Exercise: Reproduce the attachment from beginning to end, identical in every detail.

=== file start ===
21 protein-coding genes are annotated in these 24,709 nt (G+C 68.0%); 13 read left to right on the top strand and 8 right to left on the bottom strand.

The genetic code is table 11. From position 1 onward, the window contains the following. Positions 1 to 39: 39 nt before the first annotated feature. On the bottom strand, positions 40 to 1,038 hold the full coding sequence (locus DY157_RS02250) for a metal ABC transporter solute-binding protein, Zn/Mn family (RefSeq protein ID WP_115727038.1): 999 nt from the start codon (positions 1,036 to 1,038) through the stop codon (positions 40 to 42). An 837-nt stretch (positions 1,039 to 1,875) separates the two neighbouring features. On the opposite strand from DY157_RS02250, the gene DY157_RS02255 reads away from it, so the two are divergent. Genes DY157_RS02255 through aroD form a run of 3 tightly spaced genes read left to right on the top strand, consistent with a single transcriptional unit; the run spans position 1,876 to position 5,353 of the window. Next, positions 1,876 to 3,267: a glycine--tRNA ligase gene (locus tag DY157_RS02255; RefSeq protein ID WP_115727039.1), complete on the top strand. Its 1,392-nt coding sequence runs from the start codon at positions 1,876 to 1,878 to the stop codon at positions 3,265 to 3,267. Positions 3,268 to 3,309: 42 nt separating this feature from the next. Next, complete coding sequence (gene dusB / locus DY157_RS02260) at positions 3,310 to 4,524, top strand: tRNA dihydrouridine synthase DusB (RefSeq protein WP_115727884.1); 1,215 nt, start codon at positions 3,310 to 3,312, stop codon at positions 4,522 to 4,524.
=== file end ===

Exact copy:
21 protein-coding genes are annotated in these 24,709 nt (G+C 68.0%); 13 read left to right on the top strand and 8 right to left on the bottom strand.

The genetic code is table 11. From position 1 onward, the window contains the following. Positions 1 to 39: 39 nt before the first annotated feature. On the bottom strand, positions 40 to 1,038 hold the full coding sequence (locus DY157_RS02250) for a metal ABC transporter solute-binding protein, Zn/Mn family (RefSeq protein ID WP_115727038.1): 999 nt from the start codon (positions 1,036 to 1,038) through the stop codon (positions 40 to 42). An 837-nt stretch (positions 1,039 to 1,875) separates the two neighbouring features. On the opposite strand from DY157_RS02250, the gene DY157_RS02255 reads away from it, so the two are divergent. Genes DY157_RS02255 through aroD form a run of 3 tightly spaced genes read left to right on the top strand, consistent with a single transcriptional unit; the run spans position 1,876 to position 5,353 of the window. Next, positions 1,876 to 3,267: a glycine--tRNA ligase gene (locus tag DY157_RS02255; RefSeq protein ID WP_115727039.1), complete on the top strand. Its 1,392-nt coding sequence runs from the start codon at positions 1,876 to 1,878 to the stop codon at positions 3,265 to 3,267. Positions 3,268 to 3,309: 42 nt separating this feature from the next. Next, complete coding sequence (gene dusB / locus DY157_RS02260) at positions 3,310 to 4,524, top strand: tRNA dihydrouridine synthase DusB (RefSeq protein WP_115727884.1); 1,215 nt, start codon at positions 3,310 to 3,312, stop codon at positions 4,522 to 4,524.